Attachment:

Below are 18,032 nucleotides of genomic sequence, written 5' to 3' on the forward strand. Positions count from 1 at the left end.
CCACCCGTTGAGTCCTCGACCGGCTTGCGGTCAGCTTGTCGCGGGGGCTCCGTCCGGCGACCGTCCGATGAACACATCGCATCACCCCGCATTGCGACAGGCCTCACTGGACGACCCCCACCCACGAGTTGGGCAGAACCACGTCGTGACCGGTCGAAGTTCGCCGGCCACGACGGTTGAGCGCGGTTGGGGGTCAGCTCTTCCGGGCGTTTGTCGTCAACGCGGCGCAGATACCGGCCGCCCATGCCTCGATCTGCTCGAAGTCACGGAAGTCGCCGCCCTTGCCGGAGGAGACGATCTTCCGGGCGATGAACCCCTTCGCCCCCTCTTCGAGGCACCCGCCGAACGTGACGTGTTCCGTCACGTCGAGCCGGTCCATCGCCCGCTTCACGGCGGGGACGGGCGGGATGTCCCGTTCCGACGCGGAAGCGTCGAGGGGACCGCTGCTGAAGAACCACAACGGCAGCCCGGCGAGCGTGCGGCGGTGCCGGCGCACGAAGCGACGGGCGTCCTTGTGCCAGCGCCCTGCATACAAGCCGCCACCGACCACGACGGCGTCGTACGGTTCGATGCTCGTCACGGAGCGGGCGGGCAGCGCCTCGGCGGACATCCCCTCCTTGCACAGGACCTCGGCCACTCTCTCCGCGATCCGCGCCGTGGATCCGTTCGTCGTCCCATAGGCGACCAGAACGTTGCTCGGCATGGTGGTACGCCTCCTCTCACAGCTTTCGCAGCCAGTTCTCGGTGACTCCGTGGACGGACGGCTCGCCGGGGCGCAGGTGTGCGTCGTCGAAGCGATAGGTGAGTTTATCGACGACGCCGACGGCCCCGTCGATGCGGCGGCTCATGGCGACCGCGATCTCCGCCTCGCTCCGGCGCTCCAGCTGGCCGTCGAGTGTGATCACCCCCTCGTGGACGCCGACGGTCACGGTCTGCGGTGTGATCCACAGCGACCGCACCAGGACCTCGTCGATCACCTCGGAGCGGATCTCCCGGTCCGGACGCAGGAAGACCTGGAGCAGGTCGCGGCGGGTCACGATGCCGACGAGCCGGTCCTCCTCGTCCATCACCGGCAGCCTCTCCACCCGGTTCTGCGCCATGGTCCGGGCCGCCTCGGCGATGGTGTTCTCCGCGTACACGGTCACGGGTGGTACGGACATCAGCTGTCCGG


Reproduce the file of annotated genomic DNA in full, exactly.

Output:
Below are 18,032 nucleotides of genomic sequence, written 5' to 3' on the forward strand. Positions count from 1 at the left end.
CCACCCGTTGAGTCCTCGACCGGCTTGCGGTCAGCTTGTCGCGGGGGCTCCGTCCGGCGACCGTCCGATGAACACATCGCATCACCCCGCATTGCGACAGGCCTCACTGGACGACCCCCACCCACGAGTTGGGCAGAACCACGTCGTGACCGGTCGAAGTTCGCCGGCCACGACGGTTGAGCGCGGTTGGGGGTCAGCTCTTCCGGGCGTTTGTCGTCAACGCGGCGCAGATACCGGCCGCCCATGCCTCGATCTGCTCGAAGTCACGGAAGTCGCCGCCCTTGCCGGAGGAGACGATCTTCCGGGCGATGAACCCCTTCGCCCCCTCTTCGAGGCACCCGCCGAACGTGACGTGTTCCGTCACGTCGAGCCGGTCCATCGCCCGCTTCACGGCGGGGACGGGCGGGATGTCCCGTTCCGACGCGGAAGCGTCGAGGGGACCGCTGCTGAAGAACCACAACGGCAGCCCGGCGAGCGTGCGGCGGTGCCGGCGCACGAAGCGACGGGCGTCCTTGTGCCAGCGCCCTGCATACAAGCCGCCACCGACCACGACGGCGTCGTACGGTTCGATGCTCGTCACGGAGCGGGCGGGCAGCGCCTCGGCGGACATCCCCTCCTTGCACAGGACCTCGGCCACTCTCTCCGCGATCCGCGCCGTGGATCCGTTCGTCGTCCCATAGGCGACCAGAACGTTGCTCGGCATGGTGGTACGCCTCCTCTCACAGCTTTCGCAGCCAGTTCTCGGTGACTCCGTGGACGGACGGCTCGCCGGGGCGCAGGTGTGCGTCGTCGAAGCGATAGGTGAGTTTATCGACGACGCCGACGGCCCCGTCGATGCGGCGGCTCATGGCGACCGCGATCTCCGCCTCGCTCCGGCGCTCCAGCTGGCCGTCGAGTGTGATCACCCCCTCGTGGACGCCGACGGTCACGGTCTGCGGTGTGATCCACAGCGACCGCACCAGGACCTCGTCGATCACCTCGGAGCGGATCTCCCGGTCCGGACGCAGGAAGACCTGGAGCAGGTCGCGGCGGGTCACGATGCCGACGAGCCGGTCCTCCTCGTCCATCACCGGCAGCCTCTCCACCCGGTTCTGCGCCATGGTCCGGGCCGCCTCGGCGATGGTGTTCTCCGCGTACACGGTCACGGGTGGTACGGACATCAGCTGTCCGG